New and particularly used vehicles have become far more expensive since 2020. On the one hand, this partially reduces some of Ally’s risk, since it may increase the securitization quality of its outstanding loans. However, considering a large increase in new loans since 2020, high prices also mean much higher borrower payments, exacerbating default risks. See prices below:
The surge in vehicle prices is due to the decline in vehicle production, stemming from supply chain shortages. Used car prices have stopped rising and are now showing signs of declining while the pace of growth for new cars has slowed down. I believe this trend will continue, given the recent rise in motor vehicle production and relatively low sales volume. See below:
If motor vehicle production continues this high despite weak sales, new car prices will likely level off and decline. I believe used car prices will almost certainly fall in this scenario, creating potential risks for Ally, given its used car loan exposure. If used vehicle prices decline while defaults increase, the bank will likely find itself struggling to repossess vehicles that have lost value.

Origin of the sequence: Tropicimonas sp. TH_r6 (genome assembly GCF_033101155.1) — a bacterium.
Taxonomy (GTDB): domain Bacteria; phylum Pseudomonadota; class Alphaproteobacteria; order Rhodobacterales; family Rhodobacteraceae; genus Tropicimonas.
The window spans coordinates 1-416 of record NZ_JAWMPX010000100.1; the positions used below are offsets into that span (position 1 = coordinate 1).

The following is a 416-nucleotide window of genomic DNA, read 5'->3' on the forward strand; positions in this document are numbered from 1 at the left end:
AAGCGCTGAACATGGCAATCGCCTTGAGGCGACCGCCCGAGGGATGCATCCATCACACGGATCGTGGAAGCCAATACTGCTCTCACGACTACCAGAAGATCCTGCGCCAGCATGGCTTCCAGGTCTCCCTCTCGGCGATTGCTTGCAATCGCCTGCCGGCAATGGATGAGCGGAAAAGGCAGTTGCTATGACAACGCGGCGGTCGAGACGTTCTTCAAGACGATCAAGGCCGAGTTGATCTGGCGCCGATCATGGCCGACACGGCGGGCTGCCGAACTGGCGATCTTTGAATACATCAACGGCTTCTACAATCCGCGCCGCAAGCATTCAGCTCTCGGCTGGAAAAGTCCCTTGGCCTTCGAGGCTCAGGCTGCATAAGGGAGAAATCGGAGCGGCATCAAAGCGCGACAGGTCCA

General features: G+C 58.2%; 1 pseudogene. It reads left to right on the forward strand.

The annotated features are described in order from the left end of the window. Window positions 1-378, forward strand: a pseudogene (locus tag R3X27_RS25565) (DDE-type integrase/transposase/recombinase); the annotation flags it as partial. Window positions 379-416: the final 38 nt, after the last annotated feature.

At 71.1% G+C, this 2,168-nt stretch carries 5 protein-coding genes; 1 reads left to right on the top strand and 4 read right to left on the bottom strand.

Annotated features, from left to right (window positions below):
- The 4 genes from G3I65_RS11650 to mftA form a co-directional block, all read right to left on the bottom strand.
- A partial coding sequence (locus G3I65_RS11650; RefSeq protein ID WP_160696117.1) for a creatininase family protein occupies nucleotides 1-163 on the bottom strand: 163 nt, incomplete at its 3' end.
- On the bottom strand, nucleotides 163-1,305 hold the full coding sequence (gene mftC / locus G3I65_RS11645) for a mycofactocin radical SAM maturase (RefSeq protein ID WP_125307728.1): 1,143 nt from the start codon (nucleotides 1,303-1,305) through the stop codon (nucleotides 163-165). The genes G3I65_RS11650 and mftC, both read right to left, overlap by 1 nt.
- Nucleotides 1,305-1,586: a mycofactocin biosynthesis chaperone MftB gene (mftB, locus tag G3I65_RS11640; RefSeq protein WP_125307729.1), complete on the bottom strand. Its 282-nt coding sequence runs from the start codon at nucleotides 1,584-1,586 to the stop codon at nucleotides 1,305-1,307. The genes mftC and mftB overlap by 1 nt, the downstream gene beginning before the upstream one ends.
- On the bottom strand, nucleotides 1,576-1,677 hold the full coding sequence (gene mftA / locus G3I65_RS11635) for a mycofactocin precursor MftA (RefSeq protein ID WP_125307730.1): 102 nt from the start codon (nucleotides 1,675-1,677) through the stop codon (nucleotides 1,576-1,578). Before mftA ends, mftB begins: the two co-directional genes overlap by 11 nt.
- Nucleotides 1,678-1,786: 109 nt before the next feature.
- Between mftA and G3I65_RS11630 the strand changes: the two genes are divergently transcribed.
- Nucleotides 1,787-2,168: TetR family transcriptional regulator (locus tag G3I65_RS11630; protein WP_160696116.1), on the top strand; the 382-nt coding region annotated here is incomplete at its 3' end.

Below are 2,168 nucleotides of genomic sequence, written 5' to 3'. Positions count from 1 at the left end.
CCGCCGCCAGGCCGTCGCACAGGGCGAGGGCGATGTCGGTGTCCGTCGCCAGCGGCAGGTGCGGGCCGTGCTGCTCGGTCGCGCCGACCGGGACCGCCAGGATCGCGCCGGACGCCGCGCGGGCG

The Bottom Line
I believe Ally Financial is best avoided, and I am bearish on ALLY. In my view, the bank’s leverage is far too high, particularly given its immense exposure to the auto lending market. On the one hand, the bank’s aggressive strategy has caused its margins to be very high. On the other hand, it creates a substantial potential risk of bankruptcy given an economic downturn.
Today, rising costs have caused real wages and savings levels to decline. This trend has promoted a decline in Ally’s deposit growth, which may increase its liquidity risks. Additionally, the economic slowdown has already caused a reduction in vehicle sales and used vehicle prices, indicating that the boom in the car market is becoming a bust. I believe Ally’s abnormally large exposure to this high-risk economic sector may cause severe strain on the value of its equity over the coming months.
ALLY is a seemingly cheap stock, given its low “P/E” and “P/B” ratios. However, it is inexpensive because it would probably not take a significant increase in auto loan defaults to force the company into financial restructuring. Since 2020, the auto market has become far riskier given the surge in prices and borrowing rates, combined with a decline in household discretionary spending capacity. As the economic trend facing durable goods shifts in the other direction, I believe there may soon be a considerable rise in auto loan defaults that will cause Ally to face liquidity pressures. Ally may be saved temporarily if economic pressures subside, but I would avoid the stock until it fixes its significant balance sheet risks.